On Tuesday in Hamden, progressive Democrats pulled off a near sweep of municipal elections, winning 19 of the 20 races on the ticket. Despite the wins, local Republicans boasted their strongest showing in recent years up and down the ballot, and Democrats’ winning margins were lower than expected. 

While Democrats have a near 5-1 registration advantage in Hamden, Democrat Lauren Garrett won the mayoral race with just 54.2 percent of the vote, while her Republican opponent Ron Gambardella finished with 43.6 percent. Democrats also won elections for Town Clerk, four at-large Town Council seats, five Board of Education seats and eight of Hamden’s nine council districts. In the ninth district, incumbent Republican Marjorie Bonadies fended off a challenge from social worker and Democrat Nancy Hill. The eighth district will likely see a recount as Democrat Ted Stevens leads Republican Pat Destito by just seven votes. 

Dominique Baez ’12, who was re-elected for her second term as an at-large member on the Town Council, saw Tuesday’s results as the end of a long struggle for progressives.

“There was a big switch around with the DTC [Democratic Town Committee] two years ago,” Baez said. “We were really energizing voters who were ready for a change. Our voters, our residents are ready for change. And the Democratic Party here in town is ready to give it.” 

The News spoke to six Hamden voters and four candidates for office.

Several voters said that they had a desire for change, saying that they were concerned with the direction the town was headed in. The top issue for most voters the News spoke to, regardless of party, was the poor state of the town’s finances, which both parties made an issue of this election cycle. 

Hamden has the highest debt per capita in Connecticut, and in 2019 it reported $1.1 billion in long-term liabilities. Candidates for all offices also highlighted street conditions, concerns about rising crime and the town’s COVID-19 response as centerpieces of their campaigns. 

Phil, a voter in the ninth district who refused to share who he was voting for, made it clear that he was against mask mandates. He described having difficulties voting in 2020, as he was required to put a mask on at the polling location. Phil refused to give his full name to the News.

“You’re not saving anybody unfortunately,” Phil said. “That’s the mindset that everyone has, but it’s been proven over and over again.”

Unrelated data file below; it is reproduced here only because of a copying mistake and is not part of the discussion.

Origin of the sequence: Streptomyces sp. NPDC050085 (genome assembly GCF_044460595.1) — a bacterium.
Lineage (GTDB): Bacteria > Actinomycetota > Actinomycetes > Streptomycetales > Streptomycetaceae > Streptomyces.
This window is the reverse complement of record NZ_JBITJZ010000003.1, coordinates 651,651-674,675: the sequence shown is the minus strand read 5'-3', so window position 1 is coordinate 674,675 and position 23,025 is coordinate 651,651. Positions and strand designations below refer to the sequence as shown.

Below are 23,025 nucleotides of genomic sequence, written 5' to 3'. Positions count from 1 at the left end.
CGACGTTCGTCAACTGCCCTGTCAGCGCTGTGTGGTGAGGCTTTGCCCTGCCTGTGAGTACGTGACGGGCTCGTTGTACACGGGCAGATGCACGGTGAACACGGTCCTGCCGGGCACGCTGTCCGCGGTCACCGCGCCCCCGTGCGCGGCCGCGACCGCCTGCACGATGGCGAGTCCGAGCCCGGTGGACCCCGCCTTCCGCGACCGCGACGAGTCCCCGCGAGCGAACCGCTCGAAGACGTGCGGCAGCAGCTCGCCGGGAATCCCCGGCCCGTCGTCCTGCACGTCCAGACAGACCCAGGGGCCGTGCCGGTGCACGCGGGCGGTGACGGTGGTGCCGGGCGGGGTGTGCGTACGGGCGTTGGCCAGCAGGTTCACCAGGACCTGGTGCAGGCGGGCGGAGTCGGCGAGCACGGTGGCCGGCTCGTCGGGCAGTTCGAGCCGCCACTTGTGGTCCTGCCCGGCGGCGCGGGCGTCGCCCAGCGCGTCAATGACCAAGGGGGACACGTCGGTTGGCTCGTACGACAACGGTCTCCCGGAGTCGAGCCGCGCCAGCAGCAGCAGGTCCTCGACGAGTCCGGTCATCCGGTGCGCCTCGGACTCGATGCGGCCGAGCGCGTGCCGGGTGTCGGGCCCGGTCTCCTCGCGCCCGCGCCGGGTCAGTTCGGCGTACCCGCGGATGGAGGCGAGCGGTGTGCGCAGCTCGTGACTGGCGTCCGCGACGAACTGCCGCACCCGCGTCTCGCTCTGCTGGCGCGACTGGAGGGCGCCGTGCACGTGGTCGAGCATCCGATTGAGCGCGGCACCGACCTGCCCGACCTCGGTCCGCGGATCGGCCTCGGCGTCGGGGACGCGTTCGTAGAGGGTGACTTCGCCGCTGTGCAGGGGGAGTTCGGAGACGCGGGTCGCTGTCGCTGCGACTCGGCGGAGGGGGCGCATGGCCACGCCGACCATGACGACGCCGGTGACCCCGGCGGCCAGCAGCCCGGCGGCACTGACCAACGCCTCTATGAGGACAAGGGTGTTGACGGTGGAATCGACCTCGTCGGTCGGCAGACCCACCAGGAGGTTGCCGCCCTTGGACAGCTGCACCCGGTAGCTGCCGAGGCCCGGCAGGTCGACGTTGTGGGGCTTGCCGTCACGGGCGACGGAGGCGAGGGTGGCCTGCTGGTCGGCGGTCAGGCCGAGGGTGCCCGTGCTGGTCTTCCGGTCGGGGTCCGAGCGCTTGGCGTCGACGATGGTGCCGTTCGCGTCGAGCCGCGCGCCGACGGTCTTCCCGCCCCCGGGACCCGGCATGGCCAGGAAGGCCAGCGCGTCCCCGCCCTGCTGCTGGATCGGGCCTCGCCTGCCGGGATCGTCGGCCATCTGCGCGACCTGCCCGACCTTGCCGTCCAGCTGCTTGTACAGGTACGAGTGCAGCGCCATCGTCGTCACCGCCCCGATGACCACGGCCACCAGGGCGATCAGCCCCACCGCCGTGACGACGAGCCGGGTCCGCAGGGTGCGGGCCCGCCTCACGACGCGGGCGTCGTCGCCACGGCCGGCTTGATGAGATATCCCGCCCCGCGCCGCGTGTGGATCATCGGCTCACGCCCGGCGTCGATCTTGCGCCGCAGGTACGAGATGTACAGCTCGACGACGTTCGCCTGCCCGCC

Kylie, who is also a voter in the ninth district, said masks were a motivating issue for her as well. “I personally believe that masks are helpful,” she said, “and I would like everyone to be safe.” Kylie voted for Democrats up and down the ballot. 

For some, such as Republican town clerk candidate Melinda LaVelle Saller, the Democratic Town Committee had become too radical for their liking. 

Saller had previously served on the Board of Education as a Democrat, but this year chose to run as a Republican because “the Democrats are running a socialist party.” Saller said that in contrast to socialists, she stood for democracy and bipartisanship as an elected official. Furthermore, Saller took issue with “defunding the police,” calling it “absurd” and citing it as another factor that pushed her towards voting for Republicans. Saller lost her election 7,620-373, but she predicted that this year was the starting point for the Republican Party’s growth in Hamden.

Three candidates in the election, Abdul Osmanu in council district three, Justin Farmer in council district five and Mariam Khan ’24 in the Board of Education race, were endorsed by both the Central Connecticut and National chapters of the Democratic Socialists of America. All three won their respective races, becoming the first socialist slate to hold office in Connecticut in 60 years. Osmanu and Khan also made history as the youngest legislator and Board of Education member in town history, both at 19 years old.  

When asked about what issues were motivating his voters, Osmanu pointed to high taxes, though he saw that as the outlet of voter frustration, not the source. 

“People will complain about their taxes,” Osmanu said, “because we’re not seeing any actual benefit. They’re not seeing services allocated to they’re part of town correctly.” 

He hopes to increase public works projects in his district, especially when it comes to improving sidewalks and potholes.   

Toward the end of the night, Paul and Chris Cartier voted, going into the booth with the shared goal of electing more conservatives and cleaning up the streets. “Too many potholes,” Paul noted. While they were unsuccessful on Tuesday, the Cartiers remain engaged, saying they always vote in every election. 

The winning candidates will be sworn into office on Sunday, Nov. 28th. 

Full election results can be downloaded here.

Nathaniel Rosenberg is City Editor for the News. He previously served as Audience Editor, where he managed the News's newsletter content, covered cops and courts and housing and homelessness for the City Desk. Originally from Silver Spring, MD, he is a junior in Morse College majoring in history.